The Uncertain Future of Water
By John Azevedo, President
Published March 1, 2016
The Sonoma County Farm Bureau recently concluded our Great Sonoma Crab and Wine Fest. It was another huge success with a record crowd. Hats off to the entire staff of SCFB to their success and hard work to put such a large event on. As many of you know the local crab season has been a complete disaster for our local fishing industry. I have been asked many times if we were going to have our crab festival and if so where would the crab come from. Well I want to answer that question for everyone, “If I told you I would have to kill you”. So with that said let’s all hope in 2017 the crab comes from Sonoma County, but needless to say this year it did not.
As I write this article, it is 84 degrees outside and our pending El Nino weather pattern looks more and more likely to be just another bad forecast. Much like the uncertainty of being in the fishing industry, agriculture is no different. We were blessed with a great wet weather pattern for December and January, but now it is all too reminiscent of 2015. Hopefully the coming months will turn into the promised rain and return to our seasonal temperatures we were all promised, but in reality, we won’t know until I’m writing the June article.
That said, this recent warm up and drying off we have had reminds all of us that we are still operating in a statewide drought and we must do what we can locally to conserve. I have faith that all of us in agriculture will do our parts. I know we can manage with another dry spring, but it is a reminder that we must continue working to change state law and allow water rights holders to divert when we have the high flows we did in December and hold that water until it is needed in the summer.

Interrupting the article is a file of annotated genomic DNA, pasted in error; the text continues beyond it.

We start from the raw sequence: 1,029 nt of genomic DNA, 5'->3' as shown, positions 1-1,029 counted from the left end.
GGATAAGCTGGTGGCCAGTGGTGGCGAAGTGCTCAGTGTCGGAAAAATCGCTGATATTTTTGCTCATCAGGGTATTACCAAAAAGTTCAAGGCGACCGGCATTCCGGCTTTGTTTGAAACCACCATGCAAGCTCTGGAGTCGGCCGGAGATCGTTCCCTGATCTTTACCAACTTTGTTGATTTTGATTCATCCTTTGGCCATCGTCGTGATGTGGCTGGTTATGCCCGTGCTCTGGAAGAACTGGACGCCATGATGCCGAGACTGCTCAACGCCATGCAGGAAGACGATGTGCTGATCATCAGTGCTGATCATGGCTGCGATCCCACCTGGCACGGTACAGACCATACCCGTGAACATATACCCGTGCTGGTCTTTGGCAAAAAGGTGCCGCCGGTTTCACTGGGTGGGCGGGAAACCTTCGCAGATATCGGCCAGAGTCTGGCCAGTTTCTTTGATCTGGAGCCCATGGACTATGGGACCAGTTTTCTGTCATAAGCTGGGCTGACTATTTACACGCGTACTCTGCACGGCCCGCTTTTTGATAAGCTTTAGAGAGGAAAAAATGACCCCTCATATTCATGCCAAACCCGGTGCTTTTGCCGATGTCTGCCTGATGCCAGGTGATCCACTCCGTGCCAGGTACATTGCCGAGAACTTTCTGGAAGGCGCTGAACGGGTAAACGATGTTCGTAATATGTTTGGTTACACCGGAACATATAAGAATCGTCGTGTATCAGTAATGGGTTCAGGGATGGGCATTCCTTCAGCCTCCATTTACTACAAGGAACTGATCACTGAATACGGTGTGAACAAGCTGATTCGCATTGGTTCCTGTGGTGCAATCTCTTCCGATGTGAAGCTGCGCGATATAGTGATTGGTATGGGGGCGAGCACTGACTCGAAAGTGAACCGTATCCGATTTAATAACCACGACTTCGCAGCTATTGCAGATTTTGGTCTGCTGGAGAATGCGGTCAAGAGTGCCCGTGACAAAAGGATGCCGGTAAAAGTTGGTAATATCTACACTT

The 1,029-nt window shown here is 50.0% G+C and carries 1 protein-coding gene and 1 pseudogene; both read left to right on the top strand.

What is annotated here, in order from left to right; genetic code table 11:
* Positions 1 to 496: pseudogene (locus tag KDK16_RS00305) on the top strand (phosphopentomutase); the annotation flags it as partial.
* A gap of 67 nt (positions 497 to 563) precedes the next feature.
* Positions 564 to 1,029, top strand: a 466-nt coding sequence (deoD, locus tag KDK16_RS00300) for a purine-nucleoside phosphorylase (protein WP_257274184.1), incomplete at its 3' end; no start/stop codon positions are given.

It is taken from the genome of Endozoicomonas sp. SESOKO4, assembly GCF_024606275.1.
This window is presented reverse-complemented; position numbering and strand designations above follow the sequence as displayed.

We must also continue working to change how water is managed by our partners at the federal level. Water continues to be released at a high rate from Lakes Mendocino and Sonoma. We are hoping that they will refill in the spring, but, that of course, is an uncertainty. I recognize the importance of these lakes to managing downstream flood control but there must be a balance of managing the water for that purpose and for storing it for municipal and agricultural needs in the drier months ahead.
As we get ready to tackle another year of farming and regulation (I’m not sure which takes more time and energy anymore) there is definitely one thing we all have in common, we need more rain. 2016 will definitely be a year that shapes how we will all deal with water for long into the future. Much like our crab fishing friends, nature gives and nature takes and all we can do is make the most with the opportunities we are given. That is exactly why Farm Bureau is at the table working on these issues so that regulators and public agencies remember that whether it rains more this year or not, we have options on the table now to help us manage our water resources today and into the future.